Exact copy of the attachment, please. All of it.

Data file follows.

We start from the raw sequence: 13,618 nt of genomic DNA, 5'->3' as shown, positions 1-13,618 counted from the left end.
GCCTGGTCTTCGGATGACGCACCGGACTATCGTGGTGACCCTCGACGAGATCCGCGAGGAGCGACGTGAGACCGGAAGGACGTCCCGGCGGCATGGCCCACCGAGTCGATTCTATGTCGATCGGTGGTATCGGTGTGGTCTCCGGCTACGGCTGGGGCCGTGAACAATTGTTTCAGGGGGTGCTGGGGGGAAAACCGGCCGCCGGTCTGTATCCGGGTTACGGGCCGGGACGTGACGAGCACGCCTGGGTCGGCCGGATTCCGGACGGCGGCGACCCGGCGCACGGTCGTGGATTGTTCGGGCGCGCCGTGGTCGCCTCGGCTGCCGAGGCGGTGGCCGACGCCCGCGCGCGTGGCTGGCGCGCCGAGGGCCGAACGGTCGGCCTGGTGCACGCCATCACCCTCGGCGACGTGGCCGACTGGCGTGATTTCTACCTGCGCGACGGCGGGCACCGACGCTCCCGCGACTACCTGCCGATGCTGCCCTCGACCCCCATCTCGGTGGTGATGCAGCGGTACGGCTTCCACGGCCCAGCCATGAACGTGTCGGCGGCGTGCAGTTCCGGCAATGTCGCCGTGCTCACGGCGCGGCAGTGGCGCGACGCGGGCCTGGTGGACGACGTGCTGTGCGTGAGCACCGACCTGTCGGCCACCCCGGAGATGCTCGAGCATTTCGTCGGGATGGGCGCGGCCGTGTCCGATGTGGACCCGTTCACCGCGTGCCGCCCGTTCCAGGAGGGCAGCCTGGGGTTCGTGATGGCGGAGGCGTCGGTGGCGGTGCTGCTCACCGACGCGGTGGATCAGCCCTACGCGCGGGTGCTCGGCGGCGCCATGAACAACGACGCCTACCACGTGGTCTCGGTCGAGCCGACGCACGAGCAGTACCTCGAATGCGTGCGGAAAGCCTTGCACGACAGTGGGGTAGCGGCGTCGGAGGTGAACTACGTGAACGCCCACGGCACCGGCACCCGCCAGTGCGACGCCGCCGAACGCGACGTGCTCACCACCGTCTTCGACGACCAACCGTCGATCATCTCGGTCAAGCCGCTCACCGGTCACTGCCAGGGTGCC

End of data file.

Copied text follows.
We start from the raw sequence: 13,618 nt of genomic DNA, 5'->3' as shown, positions 1-13,618 counted from the left end.
GCCTGGTCTTCGGATGACGCACCGGACTATCGTGGTGACCCTCGACGAGATCCGCGAGGAGCGACGTGAGACCGGAAGGACGTCCCGGCGGCATGGCCCACCGAGTCGATTCTATGTCGATCGGTGGTATCGGTGTGGTCTCCGGCTACGGCTGGGGCCGTGAACAATTGTTTCAGGGGGTGCTGGGGGGAAAACCGGCCGCCGGTCTGTATCCGGGTTACGGGCCGGGACGTGACGAGCACGCCTGGGTCGGCCGGATTCCGGACGGCGGCGACCCGGCGCACGGTCGTGGATTGTTCGGGCGCGCCGTGGTCGCCTCGGCTGCCGAGGCGGTGGCCGACGCCCGCGCGCGTGGCTGGCGCGCCGAGGGCCGAACGGTCGGCCTGGTGCACGCCATCACCCTCGGCGACGTGGCCGACTGGCGTGATTTCTACCTGCGCGACGGCGGGCACCGACGCTCCCGCGACTACCTGCCGATGCTGCCCTCGACCCCCATCTCGGTGGTGATGCAGCGGTACGGCTTCCACGGCCCAGCCATGAACGTGTCGGCGGCGTGCAGTTCCGGCAATGTCGCCGTGCTCACGGCGCGGCAGTGGCGCGACGCGGGCCTGGTGGACGACGTGCTGTGCGTGAGCACCGACCTGTCGGCCACCCCGGAGATGCTCGAGCATTTCGTCGGGATGGGCGCGGCCGTGTCCGATGTGGACCCGTTCACCGCGTGCCGCCCGTTCCAGGAGGGCAGCCTGGGGTTCGTGATGGCGGAGGCGTCGGTGGCGGTGCTGCTCACCGACGCGGTGGATCAGCCCTACGCGCGGGTGCTCGGCGGCGCCATGAACAACGACGCCTACCACGTGGTCTCGGTCGAGCCGACGCACGAGCAGTACCTCGAATGCGTGCGGAAAGCCTTGCACGACAGTGGGGTAGCGGCGTCGGAGGTGAACTACGTGAACGCCCACGGCACCGGCACCCGCCAGTGCGACGCCGCCGAACGCGACGTGCTCACCACCGTCTTCGACGACCAACCGTCGATCATCTCGGTCAAGCCGCTCACCGGTCACTGCCAGGGTGCC